The Sir Edmund Whittaker Memorial Prize
Sir Edmund Whittaker died in Edinburgh on 24 March, 1956. He had been Professor of Mathematics in the University of Edinburgh from 1912 to 1946 and was an Honorary Member of the Edinburgh Mathematical Society. The Society owes much to Sir Edmund for its present position as a forum of mathematical thought and expression in Scotland and for the prominent place which its publications take in the world-wide dissemination of mathematical knowledge.
A meeting of the Society which was addressed by Professor Temple, F.R.S., was held in the Mathematical Institute, 16 Chambers Street, Edinburgh, on Friday, 17th May 1957, to commemorate Sir Edmund's work. Present at this meeting were Sir Edmund's widow, Lady Whittaker, and members of her family. One of Sir Edmund's sons, Dr J M Whittaker, on behalf of Lady Whittaker and family, asked the Society to accept the sum of £500 to be used to provide a prize which would be awarded for meritorious work in mathematics by young mathematicians in Scotland. It was suggested that this would be a fitting memorial to Sir Edmund who had always shown a helpful and kindly interest in young mathematicians and who, through the Mathematical Society and in other ways, had done so much to stimulate mathematical work in Scotland. It was left to the Committee of the Society to work out details for the administration of the award. The President received the cheque on behalf of the Society expressing the appreciation of the Society for the generous gift.
The Committee of the Edinburgh Mathematical Society considered this matter at a meeting held in the Master's Room, St Salvator's College, St Andrews, on Saturday, 1 June 1957.
The Treasurer was asked to invest the £500 in guilt-edged securities interest on which at the moment stands about 5% so that the sum of about £25 would be available each year.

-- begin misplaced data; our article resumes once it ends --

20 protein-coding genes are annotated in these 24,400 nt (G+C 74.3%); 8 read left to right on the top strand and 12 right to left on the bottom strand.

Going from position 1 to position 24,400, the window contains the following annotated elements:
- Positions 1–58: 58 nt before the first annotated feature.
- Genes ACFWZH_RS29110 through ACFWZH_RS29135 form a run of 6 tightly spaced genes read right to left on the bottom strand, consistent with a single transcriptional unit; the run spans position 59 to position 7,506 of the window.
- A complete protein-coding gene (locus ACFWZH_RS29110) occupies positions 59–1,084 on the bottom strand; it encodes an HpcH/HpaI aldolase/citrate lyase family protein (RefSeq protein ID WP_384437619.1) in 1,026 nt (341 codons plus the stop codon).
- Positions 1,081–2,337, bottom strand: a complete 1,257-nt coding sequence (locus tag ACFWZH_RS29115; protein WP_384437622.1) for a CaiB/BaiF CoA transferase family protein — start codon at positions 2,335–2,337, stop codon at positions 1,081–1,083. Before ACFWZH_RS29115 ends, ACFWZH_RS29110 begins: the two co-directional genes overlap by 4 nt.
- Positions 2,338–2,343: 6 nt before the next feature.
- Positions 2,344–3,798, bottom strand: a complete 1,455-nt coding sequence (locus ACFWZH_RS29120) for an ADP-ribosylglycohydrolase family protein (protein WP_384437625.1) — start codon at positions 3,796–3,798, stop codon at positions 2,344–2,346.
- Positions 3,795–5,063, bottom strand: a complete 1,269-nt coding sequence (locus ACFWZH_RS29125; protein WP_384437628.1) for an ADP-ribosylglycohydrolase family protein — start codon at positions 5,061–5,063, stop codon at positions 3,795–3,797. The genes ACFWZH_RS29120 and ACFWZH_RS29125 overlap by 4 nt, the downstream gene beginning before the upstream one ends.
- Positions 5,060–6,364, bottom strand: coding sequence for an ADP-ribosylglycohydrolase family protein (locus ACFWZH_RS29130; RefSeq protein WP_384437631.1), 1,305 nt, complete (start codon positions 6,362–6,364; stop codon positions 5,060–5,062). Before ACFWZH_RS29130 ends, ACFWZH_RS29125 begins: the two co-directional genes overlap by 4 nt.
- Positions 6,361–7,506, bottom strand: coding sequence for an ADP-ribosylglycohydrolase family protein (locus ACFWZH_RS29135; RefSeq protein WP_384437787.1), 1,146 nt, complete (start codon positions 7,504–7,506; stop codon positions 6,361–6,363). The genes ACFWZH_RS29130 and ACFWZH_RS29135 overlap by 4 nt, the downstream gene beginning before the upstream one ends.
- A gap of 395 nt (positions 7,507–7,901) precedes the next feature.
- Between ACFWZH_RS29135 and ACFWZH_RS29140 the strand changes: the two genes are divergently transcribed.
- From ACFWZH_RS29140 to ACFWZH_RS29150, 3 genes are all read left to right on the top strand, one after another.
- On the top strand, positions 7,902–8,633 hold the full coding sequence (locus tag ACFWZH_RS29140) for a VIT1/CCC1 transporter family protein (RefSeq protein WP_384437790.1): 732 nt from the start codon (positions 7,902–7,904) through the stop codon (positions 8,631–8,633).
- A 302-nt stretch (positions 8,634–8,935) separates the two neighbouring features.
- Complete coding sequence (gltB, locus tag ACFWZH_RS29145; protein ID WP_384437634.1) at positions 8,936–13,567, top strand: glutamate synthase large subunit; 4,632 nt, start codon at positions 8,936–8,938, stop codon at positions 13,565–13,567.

The following rules governing the award of the Whittaker Prize were formulated by the Committee:
- Prizes will be awarded for published work of particular merit in pure mathematics, applied mathematics, mathematical statistics, or mathematical physics.
- The awards will be made by the Committee of the Edinburgh Mathematical Society on the recommendation of a standing Committee (hereafter the Prize Committee) consisting of the Professors of Mathematics in the four Scottish Universities and the Professor of Mathematics in the Royal College of Science and Technology (ex officio). This Committee may seek advice from other persons who by virtue of their special qualifications are competent to judge the merits of a particular piece of work. Members of the Prize Committee are not eligible for an award. Meetings of the Prize Committee will be arranged at appropriate times by the Secretary of the Edinburgh Mathematical Society.
- A candidate for an award must be under 35 years of age (a person whose 35th birthday is in the session of the award qualifies) and must be in at least one of the following categories:
(a) Graduates of a Scottish University;
(b) Associates of the Royal College of Science and Technology;
(c) Persons engaged in post-graduate mathematical work in Scotland for at least three years.
- Normally one or more prizes of at least £50 will be awarded to four yearly intervals, but if the Prize Committee considers that no work worthy of an award has been published by those eligible at a time when the award falls due, it may withhold its recommendation until such a time as a suitable work appears.
- The Committee of the Edinburgh Mathematical Society may, at the request of the Prize Committee, waive any of the above rules in cases which merit special consideration.